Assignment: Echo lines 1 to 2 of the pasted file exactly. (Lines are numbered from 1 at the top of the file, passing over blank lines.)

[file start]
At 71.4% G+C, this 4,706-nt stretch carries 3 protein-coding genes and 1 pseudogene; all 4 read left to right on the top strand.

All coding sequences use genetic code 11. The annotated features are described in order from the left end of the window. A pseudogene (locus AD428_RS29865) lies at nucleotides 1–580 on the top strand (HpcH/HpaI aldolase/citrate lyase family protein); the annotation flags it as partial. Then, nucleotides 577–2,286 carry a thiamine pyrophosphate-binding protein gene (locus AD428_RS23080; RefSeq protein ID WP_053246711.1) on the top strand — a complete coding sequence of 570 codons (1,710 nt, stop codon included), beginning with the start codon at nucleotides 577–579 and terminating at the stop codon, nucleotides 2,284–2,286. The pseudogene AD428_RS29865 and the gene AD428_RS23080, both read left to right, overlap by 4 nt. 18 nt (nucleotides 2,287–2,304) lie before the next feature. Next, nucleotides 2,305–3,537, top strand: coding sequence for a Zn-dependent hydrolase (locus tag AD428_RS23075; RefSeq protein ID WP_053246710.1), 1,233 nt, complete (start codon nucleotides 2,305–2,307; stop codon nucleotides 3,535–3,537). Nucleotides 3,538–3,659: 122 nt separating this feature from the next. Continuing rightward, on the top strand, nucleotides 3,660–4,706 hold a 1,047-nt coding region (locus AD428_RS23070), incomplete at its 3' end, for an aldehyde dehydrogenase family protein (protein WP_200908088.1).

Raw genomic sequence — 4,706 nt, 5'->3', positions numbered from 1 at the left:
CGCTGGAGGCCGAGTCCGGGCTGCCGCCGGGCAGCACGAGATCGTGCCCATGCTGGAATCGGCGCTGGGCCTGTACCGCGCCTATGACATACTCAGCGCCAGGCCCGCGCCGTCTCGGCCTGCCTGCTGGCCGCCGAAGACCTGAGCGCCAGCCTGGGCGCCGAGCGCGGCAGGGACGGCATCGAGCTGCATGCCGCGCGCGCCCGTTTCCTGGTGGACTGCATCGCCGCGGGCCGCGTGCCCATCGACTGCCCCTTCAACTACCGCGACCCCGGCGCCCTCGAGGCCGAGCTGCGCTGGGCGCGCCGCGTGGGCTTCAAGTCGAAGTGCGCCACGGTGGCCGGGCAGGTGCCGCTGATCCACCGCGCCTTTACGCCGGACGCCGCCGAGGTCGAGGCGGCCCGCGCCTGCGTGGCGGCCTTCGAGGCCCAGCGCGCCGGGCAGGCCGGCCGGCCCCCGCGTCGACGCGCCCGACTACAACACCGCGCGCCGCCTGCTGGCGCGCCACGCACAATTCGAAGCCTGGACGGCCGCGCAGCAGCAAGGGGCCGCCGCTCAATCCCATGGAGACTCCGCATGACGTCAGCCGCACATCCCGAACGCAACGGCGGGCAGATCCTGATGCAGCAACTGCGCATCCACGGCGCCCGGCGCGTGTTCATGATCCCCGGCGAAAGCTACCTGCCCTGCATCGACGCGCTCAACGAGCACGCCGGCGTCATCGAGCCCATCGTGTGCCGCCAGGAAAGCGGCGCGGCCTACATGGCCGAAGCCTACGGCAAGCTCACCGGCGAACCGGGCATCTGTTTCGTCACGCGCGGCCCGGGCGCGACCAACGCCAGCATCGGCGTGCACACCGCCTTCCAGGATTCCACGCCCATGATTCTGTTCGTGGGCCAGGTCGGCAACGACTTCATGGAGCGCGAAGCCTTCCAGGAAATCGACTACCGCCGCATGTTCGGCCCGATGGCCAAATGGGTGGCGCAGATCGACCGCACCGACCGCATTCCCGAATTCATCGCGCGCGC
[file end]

At 71.4% G+C, this 4,706-nt stretch carries 3 protein-coding genes and 1 pseudogene; all 4 read left to right on the top strand.

All coding sequences use genetic code 11. The annotated features are described in order from the left end of the window. A pseudogene (locus AD428_RS29865) lies at nucleotides 1–580 on the top strand (HpcH/HpaI aldolase/citrate lyase family protein); the annotation flags it as partial. Then, nucleotides 577–2,286 carry a thiamine pyrophosphate-binding protein gene (locus AD428_RS23080; RefSeq protein ID WP_053246711.1) on the top strand — a complete coding sequence of 570 codons (1,710 nt, stop codon included), beginning with the start codon at nucleotides 577–579 and terminating at the stop codon, nucleotides 2,284–2,286. The pseudogene AD428_RS29865 and the gene AD428_RS23080, both read left to right, overlap by 4 nt. 18 nt (nucleotides 2,287–2,304) lie before the next feature. Next, nucleotides 2,305–3,537, top strand: coding sequence for a Zn-dependent hydrolase (locus tag AD428_RS23075; RefSeq protein ID WP_053246710.1), 1,233 nt, complete (start codon nucleotides 2,305–2,307; stop codon nucleotides 3,535–3,537). Nucleotides 3,538–3,659: 122 nt separating this feature from the next. Continuing rightward, on the top strand, nucleotides 3,660–4,706 hold a 1,047-nt coding region (locus AD428_RS23070), incomplete at its 3' end, for an aldehyde dehydrogenase family protein (protein WP_200908088.1).